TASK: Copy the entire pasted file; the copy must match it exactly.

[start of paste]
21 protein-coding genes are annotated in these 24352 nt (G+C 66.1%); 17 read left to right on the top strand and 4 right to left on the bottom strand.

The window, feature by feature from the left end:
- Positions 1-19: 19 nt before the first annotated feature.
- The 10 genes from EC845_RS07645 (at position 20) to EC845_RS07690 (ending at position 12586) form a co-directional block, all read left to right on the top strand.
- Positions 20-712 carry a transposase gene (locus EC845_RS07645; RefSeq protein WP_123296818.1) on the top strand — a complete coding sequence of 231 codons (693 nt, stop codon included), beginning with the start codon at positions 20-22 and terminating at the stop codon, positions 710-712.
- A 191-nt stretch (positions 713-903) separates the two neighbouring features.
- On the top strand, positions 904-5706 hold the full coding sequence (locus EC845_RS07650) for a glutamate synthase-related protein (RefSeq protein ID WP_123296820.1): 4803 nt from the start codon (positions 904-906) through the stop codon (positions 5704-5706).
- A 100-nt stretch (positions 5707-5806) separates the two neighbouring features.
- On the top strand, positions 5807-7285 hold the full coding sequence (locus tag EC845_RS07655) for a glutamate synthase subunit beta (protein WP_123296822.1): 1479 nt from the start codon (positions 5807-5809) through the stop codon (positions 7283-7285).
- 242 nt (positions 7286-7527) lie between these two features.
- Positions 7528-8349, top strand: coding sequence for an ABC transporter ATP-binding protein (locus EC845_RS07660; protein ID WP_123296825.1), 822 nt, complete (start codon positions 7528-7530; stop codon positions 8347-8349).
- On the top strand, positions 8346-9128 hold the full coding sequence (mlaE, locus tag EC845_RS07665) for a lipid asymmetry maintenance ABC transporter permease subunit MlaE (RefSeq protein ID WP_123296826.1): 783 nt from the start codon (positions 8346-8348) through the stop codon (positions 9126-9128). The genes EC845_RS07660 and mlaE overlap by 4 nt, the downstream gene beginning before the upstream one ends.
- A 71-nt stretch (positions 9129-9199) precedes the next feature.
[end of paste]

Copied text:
21 protein-coding genes are annotated in these 24352 nt (G+C 66.1%); 17 read left to right on the top strand and 4 right to left on the bottom strand.

The window, feature by feature from the left end:
- Positions 1-19: 19 nt before the first annotated feature.
- The 10 genes from EC845_RS07645 (at position 20) to EC845_RS07690 (ending at position 12586) form a co-directional block, all read left to right on the top strand.
- Positions 20-712 carry a transposase gene (locus EC845_RS07645; RefSeq protein WP_123296818.1) on the top strand — a complete coding sequence of 231 codons (693 nt, stop codon included), beginning with the start codon at positions 20-22 and terminating at the stop codon, positions 710-712.
- A 191-nt stretch (positions 713-903) separates the two neighbouring features.
- On the top strand, positions 904-5706 hold the full coding sequence (locus EC845_RS07650) for a glutamate synthase-related protein (RefSeq protein ID WP_123296820.1): 4803 nt from the start codon (positions 904-906) through the stop codon (positions 5704-5706).
- A 100-nt stretch (positions 5707-5806) separates the two neighbouring features.
- On the top strand, positions 5807-7285 hold the full coding sequence (locus tag EC845_RS07655) for a glutamate synthase subunit beta (protein WP_123296822.1): 1479 nt from the start codon (positions 5807-5809) through the stop codon (positions 7283-7285).
- 242 nt (positions 7286-7527) lie between these two features.
- Positions 7528-8349, top strand: coding sequence for an ABC transporter ATP-binding protein (locus EC845_RS07660; protein ID WP_123296825.1), 822 nt, complete (start codon positions 7528-7530; stop codon positions 8347-8349).
- On the top strand, positions 8346-9128 hold the full coding sequence (mlaE, locus tag EC845_RS07665) for a lipid asymmetry maintenance ABC transporter permease subunit MlaE (RefSeq protein ID WP_123296826.1): 783 nt from the start codon (positions 8346-8348) through the stop codon (positions 9126-9128). The genes EC845_RS07660 and mlaE overlap by 4 nt, the downstream gene beginning before the upstream one ends.
- A 71-nt stretch (positions 9129-9199) precedes the next feature.